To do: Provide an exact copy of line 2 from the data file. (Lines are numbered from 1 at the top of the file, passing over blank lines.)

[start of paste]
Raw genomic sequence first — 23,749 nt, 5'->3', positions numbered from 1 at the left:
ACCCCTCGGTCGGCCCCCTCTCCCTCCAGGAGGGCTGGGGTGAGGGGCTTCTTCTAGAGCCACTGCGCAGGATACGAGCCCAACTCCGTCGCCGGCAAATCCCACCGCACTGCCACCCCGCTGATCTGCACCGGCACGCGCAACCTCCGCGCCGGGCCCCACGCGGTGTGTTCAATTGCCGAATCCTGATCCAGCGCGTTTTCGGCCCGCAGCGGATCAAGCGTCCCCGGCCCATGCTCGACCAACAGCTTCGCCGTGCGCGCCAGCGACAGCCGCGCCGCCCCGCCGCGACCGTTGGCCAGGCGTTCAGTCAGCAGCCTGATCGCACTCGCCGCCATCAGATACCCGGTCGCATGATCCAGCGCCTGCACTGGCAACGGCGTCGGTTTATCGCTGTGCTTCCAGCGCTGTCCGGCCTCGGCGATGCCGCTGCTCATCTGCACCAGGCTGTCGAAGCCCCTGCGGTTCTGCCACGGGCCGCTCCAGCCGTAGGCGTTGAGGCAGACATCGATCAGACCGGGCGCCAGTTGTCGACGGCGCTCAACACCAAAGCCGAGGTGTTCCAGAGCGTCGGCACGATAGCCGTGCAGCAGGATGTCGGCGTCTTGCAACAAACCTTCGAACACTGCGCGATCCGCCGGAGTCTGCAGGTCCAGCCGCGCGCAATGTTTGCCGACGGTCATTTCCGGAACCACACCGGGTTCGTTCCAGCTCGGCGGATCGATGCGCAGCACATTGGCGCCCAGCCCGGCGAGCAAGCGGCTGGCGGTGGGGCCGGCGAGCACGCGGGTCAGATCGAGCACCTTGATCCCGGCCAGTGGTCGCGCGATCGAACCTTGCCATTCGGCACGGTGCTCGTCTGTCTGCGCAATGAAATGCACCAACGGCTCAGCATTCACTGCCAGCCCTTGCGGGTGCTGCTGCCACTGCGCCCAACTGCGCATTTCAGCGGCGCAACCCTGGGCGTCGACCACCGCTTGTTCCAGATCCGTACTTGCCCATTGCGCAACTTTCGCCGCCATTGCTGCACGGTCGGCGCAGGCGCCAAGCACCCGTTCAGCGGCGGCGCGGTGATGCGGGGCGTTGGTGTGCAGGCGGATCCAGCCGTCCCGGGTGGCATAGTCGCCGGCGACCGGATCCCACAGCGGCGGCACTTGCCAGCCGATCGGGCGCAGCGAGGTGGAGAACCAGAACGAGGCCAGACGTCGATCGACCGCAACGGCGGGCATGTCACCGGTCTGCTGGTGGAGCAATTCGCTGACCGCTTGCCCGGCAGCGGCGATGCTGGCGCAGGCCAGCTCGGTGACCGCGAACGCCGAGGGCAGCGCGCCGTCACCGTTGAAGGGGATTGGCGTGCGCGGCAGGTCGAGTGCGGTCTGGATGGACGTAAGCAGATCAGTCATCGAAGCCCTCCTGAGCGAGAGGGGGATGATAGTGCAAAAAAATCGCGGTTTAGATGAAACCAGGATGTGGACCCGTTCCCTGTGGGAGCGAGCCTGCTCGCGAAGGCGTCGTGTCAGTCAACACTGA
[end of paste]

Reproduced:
ACCCCTCGGTCGGCCCCCTCTCCCTCCAGGAGGGCTGGGGTGAGGGGCTTCTTCTAGAGCCACTGCGCAGGATACGAGCCCAACTCCGTCGCCGGCAAATCCCACCGCACTGCCACCCCGCTGATCTGCACCGGCACGCGCAACCTCCGCGCCGGGCCCCACGCGGTGTGTTCAATTGCCGAATCCTGATCCAGCGCGTTTTCGGCCCGCAGCGGATCAAGCGTCCCCGGCCCATGCTCGACCAACAGCTTCGCCGTGCGCGCCAGCGACAGCCGCGCCGCCCCGCCGCGACCGTTGGCCAGGCGTTCAGTCAGCAGCCTGATCGCACTCGCCGCCATCAGATACCCGGTCGCATGATCCAGCGCCTGCACTGGCAACGGCGTCGGTTTATCGCTGTGCTTCCAGCGCTGTCCGGCCTCGGCGATGCCGCTGCTCATCTGCACCAGGCTGTCGAAGCCCCTGCGGTTCTGCCACGGGCCGCTCCAGCCGTAGGCGTTGAGGCAGACATCGATCAGACCGGGCGCCAGTTGTCGACGGCGCTCAACACCAAAGCCGAGGTGTTCCAGAGCGTCGGCACGATAGCCGTGCAGCAGGATGTCGGCGTCTTGCAACAAACCTTCGAACACTGCGCGATCCGCCGGAGTCTGCAGGTCCAGCCGCGCGCAATGTTTGCCGACGGTCATTTCCGGAACCACACCGGGTTCGTTCCAGCTCGGCGGATCGATGCGCAGCACATTGGCGCCCAGCCCGGCGAGCAAGCGGCTGGCGGTGGGGCCGGCGAGCACGCGGGTCAGATCGAGCACCTTGATCCCGGCCAGTGGTCGCGCGATCGAACCTTGCCATTCGGCACGGTGCTCGTCTGTCTGCGCAATGAAATGCACCAACGGCTCAGCATTCACTGCCAGCCCTTGCGGGTGCTGCTGCCACTGCGCCCAACTGCGCATTTCAGCGGCGCAACCCTGGGCGTCGACCACCGCTTGTTCCAGATCCGTACTTGCCCATTGCGCAACTTTCGCCGCCATTGCTGCACGGTCGGCGCAGGCGCCAAGCACCCGTTCAGCGGCGGCGCGGTGATGCGGGGCGTTGGTGTGCAGGCGGATCCAGCCGTCCCGGGTGGCATAGTCGCCGGCGACCGGATCCCACAGCGGCGGCACTTGCCAGCCGATCGGGCGCAGCGAGGTGGAGAACCAGAACGAGGCCAGACGTCGATCGACCGCAACGGCGGGCATGTCACCGGTCTGCTGGTGGAGCAATTCGCTGACCGCTTGCCCGGCAGCGGCGATGCTGGCGCAGGCCAGCTCGGTGACCGCGAACGCCGAGGGCAGCGCGCCGTCACCGTTGAAGGGGATTGGCGTGCGCGGCAGGTCGAGTGCGGTCTGGATGGACGTAAGCAGATCAGTCATCGAAGCCCTCCTGAGCGAGAGGGGGATGATAGTGCAAAAAAATCGCGGTTTAGATGAAACCAGGATGTGGACCCGTTCCCTGTGGGAGCGAGCCTGCTCGCGAAGGCGTCGTGTCAGTCAACACTGA